First, they could promote more saving, investment and back up, and supplement state pension pledges. When I was Secretary of State for Social Security in the last year of the last Conservative Government, I proposed a scheme called “basic pension plus”, which would have ensured that every entrant to the labour market?every young person starting work?was given his own pension fund, into which a rebate would be paid that was sufficient, over their lifetime, to fund a pension at least equal to the basic pension and the earnings-related pension. That would have been backed up by a guarantee from the state that if, through any misfortune or bad investment, the fund did not reach that target, the actual pension would be supplemented and topped up to the level guaranteed by the state through the old basic pension system. Those people would have had the prospect of sharing in a buoyant economy on the up side. If their funds did better than the modest projections by the Government Actuary, that would have acted as the basis for the rebates.

    The scheme would have guaranteed the basic state pension to everyone in the country, enabled future pensioners to share in economic growth and given a massive boost to investment such that, if it had raised the growth level of the country from 2.2 per cent. to 2.3 per cent., it would have paid for the whole scheme through the extra revenues that it generated. It would have relieved taxpayers of the biggest single element of public expenditure that they faced and brought about the greatest extension of personal ownership since the spread of home ownership that ensued by allowing people to buy their council houses. In so doing, it would have resolved a major issue facing modern Governments: how to provide a decent, secure pension for increasing numbers of elderly people.

    Sadly, although the scheme was widely welcomed by all the media?apart from the Daily Mirror, and I should have been alarmed if it had supported it?by those across the political spectrum and by commentators, the Government decided not to go ahead and implement it, as they could have done. I should have been only too happy to have seen my ideas purloined. As a result, they have wasted five years, as we are five years further back from entering a system in which everyone has his own savings pot for the future. If we had introduced it, 3 million young people would now have their own pension funds, with ?3 billion invested in them, growing towards their future retirement needs.

    The Government went so far, as they often do, as to borrow some of my rhetoric and dress it up in stakeholder pensions, saying that they were adopting some of the substance of Lilley‘s ideas. Unfortunately, stakeholder pensions, about which I have said many favourable things, are as close to basic pension plus as a hologram is to the real thing that it represents?as soon as one gets to it, one finds that the substance has disappeared. The most desirable feature of the stakeholder pension is that it is to be hoped that it will reduce the cost of provision and the element of savings siphoned off for administrative costs rather than being invested for future pensions.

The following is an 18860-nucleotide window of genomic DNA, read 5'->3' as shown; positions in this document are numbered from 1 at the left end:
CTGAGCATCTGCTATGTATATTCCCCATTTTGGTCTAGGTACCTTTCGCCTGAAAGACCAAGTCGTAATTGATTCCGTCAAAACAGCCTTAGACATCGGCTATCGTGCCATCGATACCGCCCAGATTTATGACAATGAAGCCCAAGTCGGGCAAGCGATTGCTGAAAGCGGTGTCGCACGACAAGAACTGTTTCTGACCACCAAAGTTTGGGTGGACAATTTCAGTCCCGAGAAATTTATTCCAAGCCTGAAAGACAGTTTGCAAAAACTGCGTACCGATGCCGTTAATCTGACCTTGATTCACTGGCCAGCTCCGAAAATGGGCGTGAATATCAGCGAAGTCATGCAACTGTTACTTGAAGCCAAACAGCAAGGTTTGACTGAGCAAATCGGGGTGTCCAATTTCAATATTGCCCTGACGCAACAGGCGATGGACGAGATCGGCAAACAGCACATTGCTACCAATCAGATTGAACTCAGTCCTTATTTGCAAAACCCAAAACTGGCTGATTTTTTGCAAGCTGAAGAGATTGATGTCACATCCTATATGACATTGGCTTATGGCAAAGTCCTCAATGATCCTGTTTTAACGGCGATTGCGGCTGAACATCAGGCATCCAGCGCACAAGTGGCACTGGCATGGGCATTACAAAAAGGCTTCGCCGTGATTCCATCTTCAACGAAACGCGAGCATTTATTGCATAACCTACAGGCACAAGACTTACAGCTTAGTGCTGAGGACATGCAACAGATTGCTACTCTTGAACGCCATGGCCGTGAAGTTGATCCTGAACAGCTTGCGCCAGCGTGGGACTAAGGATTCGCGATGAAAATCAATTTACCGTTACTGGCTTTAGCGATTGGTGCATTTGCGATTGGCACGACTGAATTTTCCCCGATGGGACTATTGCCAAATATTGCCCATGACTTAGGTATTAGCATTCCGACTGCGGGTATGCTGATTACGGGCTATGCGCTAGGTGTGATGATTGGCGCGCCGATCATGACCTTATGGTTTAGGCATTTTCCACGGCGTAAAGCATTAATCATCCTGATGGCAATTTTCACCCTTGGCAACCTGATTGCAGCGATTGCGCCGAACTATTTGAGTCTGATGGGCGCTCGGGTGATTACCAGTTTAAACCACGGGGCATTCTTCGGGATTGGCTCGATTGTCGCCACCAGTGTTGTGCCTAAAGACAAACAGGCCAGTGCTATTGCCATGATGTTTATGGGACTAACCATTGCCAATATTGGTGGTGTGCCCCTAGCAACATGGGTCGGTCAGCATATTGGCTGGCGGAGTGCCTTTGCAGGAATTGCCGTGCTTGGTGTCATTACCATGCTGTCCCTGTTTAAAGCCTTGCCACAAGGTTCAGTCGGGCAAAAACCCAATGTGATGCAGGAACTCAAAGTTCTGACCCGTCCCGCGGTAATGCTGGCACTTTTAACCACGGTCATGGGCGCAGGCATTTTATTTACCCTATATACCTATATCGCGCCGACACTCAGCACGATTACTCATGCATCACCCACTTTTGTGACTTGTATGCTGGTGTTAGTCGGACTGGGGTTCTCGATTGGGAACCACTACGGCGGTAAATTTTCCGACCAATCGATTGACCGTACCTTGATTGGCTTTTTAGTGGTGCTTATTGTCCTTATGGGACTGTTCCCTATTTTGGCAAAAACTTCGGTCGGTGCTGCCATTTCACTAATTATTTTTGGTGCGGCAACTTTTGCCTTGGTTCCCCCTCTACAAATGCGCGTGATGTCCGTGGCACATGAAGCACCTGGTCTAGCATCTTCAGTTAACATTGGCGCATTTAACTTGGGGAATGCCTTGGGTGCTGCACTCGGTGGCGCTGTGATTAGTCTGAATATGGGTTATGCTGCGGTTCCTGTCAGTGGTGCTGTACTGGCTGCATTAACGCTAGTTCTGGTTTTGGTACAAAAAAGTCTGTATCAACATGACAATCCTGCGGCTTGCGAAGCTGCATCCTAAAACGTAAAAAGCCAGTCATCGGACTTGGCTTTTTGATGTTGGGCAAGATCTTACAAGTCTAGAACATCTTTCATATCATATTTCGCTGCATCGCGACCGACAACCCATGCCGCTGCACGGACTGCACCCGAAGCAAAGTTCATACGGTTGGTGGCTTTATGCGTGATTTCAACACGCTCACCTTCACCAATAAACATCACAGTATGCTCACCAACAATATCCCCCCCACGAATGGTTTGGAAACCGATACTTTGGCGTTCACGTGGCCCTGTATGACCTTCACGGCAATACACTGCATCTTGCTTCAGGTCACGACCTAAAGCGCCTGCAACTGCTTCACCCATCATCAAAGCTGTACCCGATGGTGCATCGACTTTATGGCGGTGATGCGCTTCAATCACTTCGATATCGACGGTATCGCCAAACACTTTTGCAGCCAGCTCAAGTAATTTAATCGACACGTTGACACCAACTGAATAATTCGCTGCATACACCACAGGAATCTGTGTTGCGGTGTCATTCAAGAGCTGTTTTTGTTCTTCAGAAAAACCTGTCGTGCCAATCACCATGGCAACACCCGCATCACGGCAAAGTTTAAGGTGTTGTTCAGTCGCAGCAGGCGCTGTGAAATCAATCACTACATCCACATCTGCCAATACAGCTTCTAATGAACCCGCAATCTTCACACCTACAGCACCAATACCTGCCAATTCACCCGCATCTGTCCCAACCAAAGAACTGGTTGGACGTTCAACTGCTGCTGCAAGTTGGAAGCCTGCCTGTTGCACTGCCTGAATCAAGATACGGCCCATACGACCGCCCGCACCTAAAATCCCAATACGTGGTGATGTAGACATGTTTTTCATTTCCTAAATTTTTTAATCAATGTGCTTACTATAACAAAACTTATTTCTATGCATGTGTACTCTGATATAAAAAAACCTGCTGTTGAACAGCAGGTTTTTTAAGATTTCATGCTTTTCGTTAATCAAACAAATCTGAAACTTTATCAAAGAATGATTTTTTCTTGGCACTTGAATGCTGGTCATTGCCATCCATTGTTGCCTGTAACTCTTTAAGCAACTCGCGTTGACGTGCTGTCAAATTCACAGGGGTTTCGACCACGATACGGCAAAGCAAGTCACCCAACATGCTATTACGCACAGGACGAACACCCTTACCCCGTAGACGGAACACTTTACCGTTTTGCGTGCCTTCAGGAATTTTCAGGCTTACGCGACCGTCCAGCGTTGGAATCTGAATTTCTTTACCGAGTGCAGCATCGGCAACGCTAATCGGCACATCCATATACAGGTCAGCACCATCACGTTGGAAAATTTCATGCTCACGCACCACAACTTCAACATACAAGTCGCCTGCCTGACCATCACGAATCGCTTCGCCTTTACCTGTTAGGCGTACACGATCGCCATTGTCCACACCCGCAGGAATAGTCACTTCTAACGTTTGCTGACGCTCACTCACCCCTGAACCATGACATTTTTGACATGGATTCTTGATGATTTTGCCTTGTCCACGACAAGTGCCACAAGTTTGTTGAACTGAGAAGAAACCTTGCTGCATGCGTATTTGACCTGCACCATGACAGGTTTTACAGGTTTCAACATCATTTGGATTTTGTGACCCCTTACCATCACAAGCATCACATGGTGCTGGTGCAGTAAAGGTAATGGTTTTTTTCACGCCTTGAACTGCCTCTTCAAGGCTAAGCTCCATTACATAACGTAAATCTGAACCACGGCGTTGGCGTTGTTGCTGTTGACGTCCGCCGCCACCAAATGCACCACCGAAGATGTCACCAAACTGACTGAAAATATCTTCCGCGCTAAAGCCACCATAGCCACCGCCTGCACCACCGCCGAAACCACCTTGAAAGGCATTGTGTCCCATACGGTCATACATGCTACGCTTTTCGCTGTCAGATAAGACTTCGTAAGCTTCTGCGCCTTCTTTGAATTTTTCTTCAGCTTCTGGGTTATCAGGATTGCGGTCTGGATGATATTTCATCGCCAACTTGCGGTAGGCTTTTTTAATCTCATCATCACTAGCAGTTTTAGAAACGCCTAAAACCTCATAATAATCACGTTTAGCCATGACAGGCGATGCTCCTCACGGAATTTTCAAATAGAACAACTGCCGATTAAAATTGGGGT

It is said that people will save and invest only if they are either persuaded or compelled to do so. Persuasion costs money. Introducing stakeholder pensions, with their limit on costs, has removed the reward that could persuade people to save without replacing it with any element of compulsion that makes them save. Compulsion was clearly envisaged in the paper produced by the Government, “Partnership in Pensions” when the right hon. Member for Birkenhead (Mr. Field) was still gracing the Government. Since his departure, matters, which were then going in the right direction, have taken a downturn. The famous page 105, paragraph 9 of “Partnership in Pensions” referred to

    “compulsory funded pensions for those earning over ?9,000 a year”.

    Obviously, that was the Government‘s original proposal, and they failed to proof-read it out of the final published document.

    I urge the Government to think again. If they intend to meet their pledge, should they not consider automatically giving to all or some of those accruing the state second pension rights their own pension fund, with a rebate paid into it and a guarantee that their pensions will, at the end of the day, be topped up if, by any misfortune, the fund is not able to provide them with the pensions foreseen by the state second pension scheme? In many ways, the state second pension lends itself to such an approach even better than the basic pension lent itself to basic pension plus. That is because the state second pension is accruing, over a generation, rights to a better pension when people retire. It therefore lends itself to a scheme that comes in gradually, with a generation.